Marching to different drum beats: a temporal perspective on coordinating occupational work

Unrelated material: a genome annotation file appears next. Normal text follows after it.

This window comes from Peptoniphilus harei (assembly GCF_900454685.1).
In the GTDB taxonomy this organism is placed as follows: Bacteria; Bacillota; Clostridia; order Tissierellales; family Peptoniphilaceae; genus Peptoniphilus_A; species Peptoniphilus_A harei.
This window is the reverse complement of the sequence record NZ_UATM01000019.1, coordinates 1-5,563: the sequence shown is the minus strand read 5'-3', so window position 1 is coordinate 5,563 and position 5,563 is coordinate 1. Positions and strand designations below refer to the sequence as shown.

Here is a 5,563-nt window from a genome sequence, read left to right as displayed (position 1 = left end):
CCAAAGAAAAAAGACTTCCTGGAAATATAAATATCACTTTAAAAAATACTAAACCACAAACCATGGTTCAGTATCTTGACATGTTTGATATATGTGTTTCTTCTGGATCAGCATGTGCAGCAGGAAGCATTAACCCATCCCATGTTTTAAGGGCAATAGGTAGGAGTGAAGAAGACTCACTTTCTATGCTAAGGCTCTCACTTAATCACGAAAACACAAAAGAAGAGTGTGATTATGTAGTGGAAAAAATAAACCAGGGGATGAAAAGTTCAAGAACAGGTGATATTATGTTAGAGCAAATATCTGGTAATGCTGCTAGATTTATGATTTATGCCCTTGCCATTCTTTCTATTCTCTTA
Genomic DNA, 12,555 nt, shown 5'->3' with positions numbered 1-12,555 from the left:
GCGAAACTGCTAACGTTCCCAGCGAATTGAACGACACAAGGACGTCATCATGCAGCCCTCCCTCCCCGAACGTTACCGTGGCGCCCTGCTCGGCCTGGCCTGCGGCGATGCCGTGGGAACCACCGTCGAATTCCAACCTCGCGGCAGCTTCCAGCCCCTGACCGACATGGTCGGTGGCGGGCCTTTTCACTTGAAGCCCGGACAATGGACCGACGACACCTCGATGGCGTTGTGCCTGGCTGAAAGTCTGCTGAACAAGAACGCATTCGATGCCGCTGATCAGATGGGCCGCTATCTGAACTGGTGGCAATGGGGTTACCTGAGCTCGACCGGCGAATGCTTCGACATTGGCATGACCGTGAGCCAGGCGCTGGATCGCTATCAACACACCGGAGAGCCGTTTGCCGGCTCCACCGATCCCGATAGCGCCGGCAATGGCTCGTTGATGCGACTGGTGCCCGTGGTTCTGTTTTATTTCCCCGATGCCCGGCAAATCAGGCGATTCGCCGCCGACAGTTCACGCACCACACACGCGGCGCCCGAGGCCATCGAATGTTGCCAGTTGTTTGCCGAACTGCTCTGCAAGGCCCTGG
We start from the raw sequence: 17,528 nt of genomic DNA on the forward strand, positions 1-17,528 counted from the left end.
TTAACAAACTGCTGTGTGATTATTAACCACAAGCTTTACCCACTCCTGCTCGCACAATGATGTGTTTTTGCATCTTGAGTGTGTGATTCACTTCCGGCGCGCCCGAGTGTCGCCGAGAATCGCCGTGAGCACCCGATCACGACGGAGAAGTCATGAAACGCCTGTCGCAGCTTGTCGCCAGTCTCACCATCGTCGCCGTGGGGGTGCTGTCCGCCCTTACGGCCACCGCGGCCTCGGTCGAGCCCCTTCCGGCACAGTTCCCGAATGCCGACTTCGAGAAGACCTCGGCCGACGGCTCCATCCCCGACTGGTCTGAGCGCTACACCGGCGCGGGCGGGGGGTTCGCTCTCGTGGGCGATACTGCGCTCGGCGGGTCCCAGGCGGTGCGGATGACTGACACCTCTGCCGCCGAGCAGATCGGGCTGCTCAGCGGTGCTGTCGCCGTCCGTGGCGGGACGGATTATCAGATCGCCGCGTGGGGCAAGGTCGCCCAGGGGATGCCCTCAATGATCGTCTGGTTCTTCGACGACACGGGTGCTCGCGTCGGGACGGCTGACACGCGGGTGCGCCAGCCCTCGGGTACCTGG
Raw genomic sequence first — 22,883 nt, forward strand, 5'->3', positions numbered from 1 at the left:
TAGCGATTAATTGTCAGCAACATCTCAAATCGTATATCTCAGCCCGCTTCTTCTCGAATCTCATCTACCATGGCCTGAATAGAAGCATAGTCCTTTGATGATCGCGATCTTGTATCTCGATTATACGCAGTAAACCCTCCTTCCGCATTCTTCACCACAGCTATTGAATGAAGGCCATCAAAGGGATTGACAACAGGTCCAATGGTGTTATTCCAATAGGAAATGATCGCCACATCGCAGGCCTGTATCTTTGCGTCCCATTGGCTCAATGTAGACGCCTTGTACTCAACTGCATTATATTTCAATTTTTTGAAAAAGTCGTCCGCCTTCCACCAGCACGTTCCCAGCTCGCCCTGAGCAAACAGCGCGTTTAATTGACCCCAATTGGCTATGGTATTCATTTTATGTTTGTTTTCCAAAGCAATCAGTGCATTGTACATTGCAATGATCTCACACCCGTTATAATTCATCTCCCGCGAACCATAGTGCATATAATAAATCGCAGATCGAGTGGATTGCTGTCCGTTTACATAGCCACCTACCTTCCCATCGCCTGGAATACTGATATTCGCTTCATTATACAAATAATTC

In this paper, we contribute a temporal perspective on work coordination across collaborating occupations. Drawing on an ethnographic study of medical specialists – surgeons, pathologists, oncologists and radiologists – we examine how their temporal orientations are shaped through the temporal structuring of occupational work. Our findings show that temporal structuring of occupational practices develop in relation to the contingencies and materialities of their work, and that this shapes, and is shaped by, specialists’ temporal orientations. Further, we show that differences in occupations’ temporal orientation have important implications for coordinating work. More specifically, our study reveals how the domination of one temporal orientation can lead to recurrent strain, promoting a competitive trade-off between the different temporal orientations in guiding interaction. This temporal orientation domination is accompanied by a persistent emotional strain and potential conflict. Finally, we suggest that, alternatively, different temporal orientations can be resourced in solving coordination challenges through three inter-related mechanisms, namely juxtaposing, temporal working, and mutual adjusting. In so doing, we show how temporal resourcing can be productive in coordinating work.